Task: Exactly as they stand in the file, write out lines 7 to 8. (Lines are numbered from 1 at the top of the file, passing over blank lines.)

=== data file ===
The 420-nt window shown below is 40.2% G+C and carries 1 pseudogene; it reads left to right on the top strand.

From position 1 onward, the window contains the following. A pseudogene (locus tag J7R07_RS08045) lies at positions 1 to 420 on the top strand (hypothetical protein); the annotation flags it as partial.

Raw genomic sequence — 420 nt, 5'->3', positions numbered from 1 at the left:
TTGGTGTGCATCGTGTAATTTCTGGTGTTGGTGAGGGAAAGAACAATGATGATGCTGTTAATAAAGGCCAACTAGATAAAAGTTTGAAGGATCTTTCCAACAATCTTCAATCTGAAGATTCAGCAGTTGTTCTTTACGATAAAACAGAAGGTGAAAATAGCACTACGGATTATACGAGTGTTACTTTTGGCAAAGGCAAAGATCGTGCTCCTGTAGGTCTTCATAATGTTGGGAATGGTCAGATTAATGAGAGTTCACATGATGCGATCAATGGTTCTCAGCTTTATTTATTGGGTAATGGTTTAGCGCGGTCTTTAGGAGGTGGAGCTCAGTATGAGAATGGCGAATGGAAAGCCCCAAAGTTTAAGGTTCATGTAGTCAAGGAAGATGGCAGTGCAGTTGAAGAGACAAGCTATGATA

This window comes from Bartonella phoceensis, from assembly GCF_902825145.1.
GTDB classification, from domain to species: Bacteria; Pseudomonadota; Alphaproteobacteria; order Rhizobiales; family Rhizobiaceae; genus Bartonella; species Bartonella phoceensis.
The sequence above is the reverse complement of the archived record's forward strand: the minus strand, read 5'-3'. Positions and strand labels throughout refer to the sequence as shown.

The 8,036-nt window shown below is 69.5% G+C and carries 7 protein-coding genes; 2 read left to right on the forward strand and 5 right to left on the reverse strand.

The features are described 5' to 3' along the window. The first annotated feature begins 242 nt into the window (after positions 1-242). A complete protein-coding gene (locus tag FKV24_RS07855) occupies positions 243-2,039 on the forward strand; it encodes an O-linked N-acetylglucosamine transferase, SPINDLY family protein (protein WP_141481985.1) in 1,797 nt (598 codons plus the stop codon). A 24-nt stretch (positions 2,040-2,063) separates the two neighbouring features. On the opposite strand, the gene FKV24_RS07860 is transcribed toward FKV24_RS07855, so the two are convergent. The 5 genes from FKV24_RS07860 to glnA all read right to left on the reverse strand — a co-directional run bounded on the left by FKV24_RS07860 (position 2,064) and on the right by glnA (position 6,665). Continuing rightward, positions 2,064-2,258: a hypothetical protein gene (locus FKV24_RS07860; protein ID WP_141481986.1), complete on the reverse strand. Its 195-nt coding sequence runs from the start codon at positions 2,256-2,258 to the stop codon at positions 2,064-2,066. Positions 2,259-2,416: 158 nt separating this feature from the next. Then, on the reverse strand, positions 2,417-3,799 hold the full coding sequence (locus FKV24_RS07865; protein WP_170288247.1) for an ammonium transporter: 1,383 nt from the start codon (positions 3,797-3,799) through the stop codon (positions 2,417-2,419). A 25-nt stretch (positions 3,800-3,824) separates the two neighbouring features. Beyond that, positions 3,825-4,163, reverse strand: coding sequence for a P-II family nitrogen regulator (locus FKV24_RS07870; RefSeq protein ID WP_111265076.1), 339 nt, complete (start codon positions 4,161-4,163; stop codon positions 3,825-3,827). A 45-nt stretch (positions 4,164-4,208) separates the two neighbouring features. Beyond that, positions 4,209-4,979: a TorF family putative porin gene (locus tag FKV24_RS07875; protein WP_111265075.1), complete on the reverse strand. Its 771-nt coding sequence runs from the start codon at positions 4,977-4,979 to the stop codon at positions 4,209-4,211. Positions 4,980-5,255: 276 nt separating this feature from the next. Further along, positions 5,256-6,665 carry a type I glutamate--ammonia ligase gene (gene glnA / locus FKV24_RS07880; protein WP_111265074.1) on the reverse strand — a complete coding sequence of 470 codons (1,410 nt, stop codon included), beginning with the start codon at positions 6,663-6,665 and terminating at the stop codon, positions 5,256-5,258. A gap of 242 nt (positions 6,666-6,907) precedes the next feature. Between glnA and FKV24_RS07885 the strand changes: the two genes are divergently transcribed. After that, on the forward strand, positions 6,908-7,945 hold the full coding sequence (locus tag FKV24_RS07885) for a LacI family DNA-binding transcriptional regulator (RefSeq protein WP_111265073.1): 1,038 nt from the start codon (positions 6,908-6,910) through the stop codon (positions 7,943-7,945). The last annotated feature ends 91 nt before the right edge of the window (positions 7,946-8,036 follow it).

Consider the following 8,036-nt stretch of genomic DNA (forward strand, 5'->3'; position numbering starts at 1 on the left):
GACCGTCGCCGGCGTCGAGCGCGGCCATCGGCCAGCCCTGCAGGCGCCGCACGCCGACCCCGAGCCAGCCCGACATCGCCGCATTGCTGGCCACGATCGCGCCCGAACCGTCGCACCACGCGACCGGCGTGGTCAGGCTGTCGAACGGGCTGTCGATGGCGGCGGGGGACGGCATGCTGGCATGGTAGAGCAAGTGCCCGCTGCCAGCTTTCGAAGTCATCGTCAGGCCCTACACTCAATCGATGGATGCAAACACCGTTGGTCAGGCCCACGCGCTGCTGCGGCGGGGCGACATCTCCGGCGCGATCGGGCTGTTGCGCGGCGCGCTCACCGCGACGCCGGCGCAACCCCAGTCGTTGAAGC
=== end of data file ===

The sequence above is the reverse complement of the archived record's forward strand: the minus strand, read 5'-3'. Positions and strand labels throughout refer to the sequence as shown.

The 8,036-nt window shown below is 69.5% G+C and carries 7 protein-coding genes; 2 read left to right on the forward strand and 5 right to left on the reverse strand.